Ten months after missing out on the College Football Playoff despite an undefeated record and nine months after declaring itself national champions, UCF is once again raising questions about its merit for a potential historic berth in the CFP. No Group of Five team has made the playoff in its four-year history, but would the selection committee really be able to justify keeping the Knights out after a second straight unblemished season? UCF has cruised to 5–0 and has moved up in the AP Poll every week, from No. 21 in the preseason rankings to No. 10 ahead of Week 7. To keep the debate raging, UCF has to survive its first real challenge, a road date against a talented Memphis team that has revenge on its mind.
If things had gone differently during Memphis’s two trips to Orlando last season, it could’ve been the Tigers who were giving the committee something to think about in early December. Memphis was 3–0 with a non-conference win over then-No. 25 UCLA when it gave up 34 unanswered points to UCF in a blowout loss Week 4 last year. The Tigers’ high-powered offense bounced back and led them to seven straight wins to end the regular season, setting up another road game against UCF for the AAC championship. The rematch was a much different game, albeit with the same result; the Knights outlasted Memphis 62–55 in a double-overtime thriller.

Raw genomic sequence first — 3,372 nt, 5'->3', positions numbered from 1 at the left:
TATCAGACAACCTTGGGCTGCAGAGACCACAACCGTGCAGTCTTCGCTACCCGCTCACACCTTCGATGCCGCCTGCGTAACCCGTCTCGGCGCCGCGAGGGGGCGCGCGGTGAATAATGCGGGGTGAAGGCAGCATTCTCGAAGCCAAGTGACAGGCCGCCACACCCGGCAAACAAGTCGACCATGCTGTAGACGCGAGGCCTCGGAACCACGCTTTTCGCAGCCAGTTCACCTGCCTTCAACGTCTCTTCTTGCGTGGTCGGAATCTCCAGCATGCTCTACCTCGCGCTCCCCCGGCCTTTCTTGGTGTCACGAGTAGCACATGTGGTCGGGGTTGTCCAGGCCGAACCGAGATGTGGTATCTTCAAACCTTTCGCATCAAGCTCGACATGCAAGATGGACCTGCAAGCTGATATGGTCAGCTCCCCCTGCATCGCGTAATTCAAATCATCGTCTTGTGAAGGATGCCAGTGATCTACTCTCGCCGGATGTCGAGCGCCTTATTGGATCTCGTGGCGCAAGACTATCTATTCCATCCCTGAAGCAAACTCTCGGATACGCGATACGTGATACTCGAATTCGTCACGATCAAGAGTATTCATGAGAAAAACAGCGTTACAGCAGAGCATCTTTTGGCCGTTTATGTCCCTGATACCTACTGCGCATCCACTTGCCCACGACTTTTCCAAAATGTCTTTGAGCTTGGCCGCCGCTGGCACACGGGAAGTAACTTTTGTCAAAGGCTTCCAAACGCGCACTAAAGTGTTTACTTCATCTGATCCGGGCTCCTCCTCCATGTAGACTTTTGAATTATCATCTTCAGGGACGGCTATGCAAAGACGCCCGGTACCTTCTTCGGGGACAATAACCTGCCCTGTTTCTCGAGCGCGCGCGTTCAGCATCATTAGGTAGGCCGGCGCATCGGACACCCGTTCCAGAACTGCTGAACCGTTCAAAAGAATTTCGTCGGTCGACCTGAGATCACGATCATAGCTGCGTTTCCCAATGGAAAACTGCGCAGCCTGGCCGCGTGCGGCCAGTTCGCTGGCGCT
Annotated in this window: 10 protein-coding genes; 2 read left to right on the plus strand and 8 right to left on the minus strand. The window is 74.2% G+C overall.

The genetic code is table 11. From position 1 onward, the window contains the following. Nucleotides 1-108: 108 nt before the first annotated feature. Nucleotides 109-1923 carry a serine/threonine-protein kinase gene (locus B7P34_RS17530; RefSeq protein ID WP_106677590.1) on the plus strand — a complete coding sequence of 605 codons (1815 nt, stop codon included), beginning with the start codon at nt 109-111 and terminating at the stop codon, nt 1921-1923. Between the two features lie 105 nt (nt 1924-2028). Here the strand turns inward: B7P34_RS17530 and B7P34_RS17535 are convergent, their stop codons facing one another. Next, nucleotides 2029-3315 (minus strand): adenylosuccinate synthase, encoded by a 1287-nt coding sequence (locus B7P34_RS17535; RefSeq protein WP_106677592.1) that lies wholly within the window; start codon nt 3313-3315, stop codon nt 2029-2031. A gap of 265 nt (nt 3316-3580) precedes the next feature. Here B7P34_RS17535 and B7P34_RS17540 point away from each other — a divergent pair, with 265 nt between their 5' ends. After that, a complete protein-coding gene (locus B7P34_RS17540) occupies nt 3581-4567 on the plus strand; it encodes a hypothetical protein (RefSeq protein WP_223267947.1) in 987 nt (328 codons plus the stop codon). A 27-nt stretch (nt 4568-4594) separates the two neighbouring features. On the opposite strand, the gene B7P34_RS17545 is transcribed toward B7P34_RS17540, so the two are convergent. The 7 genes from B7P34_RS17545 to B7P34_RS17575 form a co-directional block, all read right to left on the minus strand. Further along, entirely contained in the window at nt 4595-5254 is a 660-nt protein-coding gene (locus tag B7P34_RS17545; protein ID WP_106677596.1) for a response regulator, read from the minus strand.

Sitting at 4–2 after upset losses to Navy and Tulane, Memphis doesn’t have the big dreams UCF does heading into this Saturday’s matchup, but it has something almost as good: the chance to squash those dreams. A Tigers win would not just knock UCF out of playoff contention, but would also end its 11-game win streak in this series and keep Memphis afloat in the AAC West. Working in Memphis’s favor is that it gets to play at home, where it hasn’t lost a regular-season game since November 2016. Still, it will take the Tigers’ best performance of the year to beat a juggernaut UCF team that hasn’t lost, period, since the calendar flipped to 2017.
UCF hasn’t missed a beat since Scott Frost left for Nebraska in the offseason, though this will be the first test for new head coach Josh Heupel. The Knights have handled business against one of the worst early-season schedules in the nation, averaging more than 48 points per game and allowing fewer than 18 so far. Junior quarterback McKenzie Milton has thrown for 1,500 yards with 20 total touchdowns and is playing like a Heisman contender despite losing last year’s leading receiver, Tre’Quan Smith, to the NFL. Milton has no shortage of weapons around him, with a trio of talented receivers led by sophomore Gabriel Davis and five running backs with at least 20 carries, led by junior Adrian Killins Jr.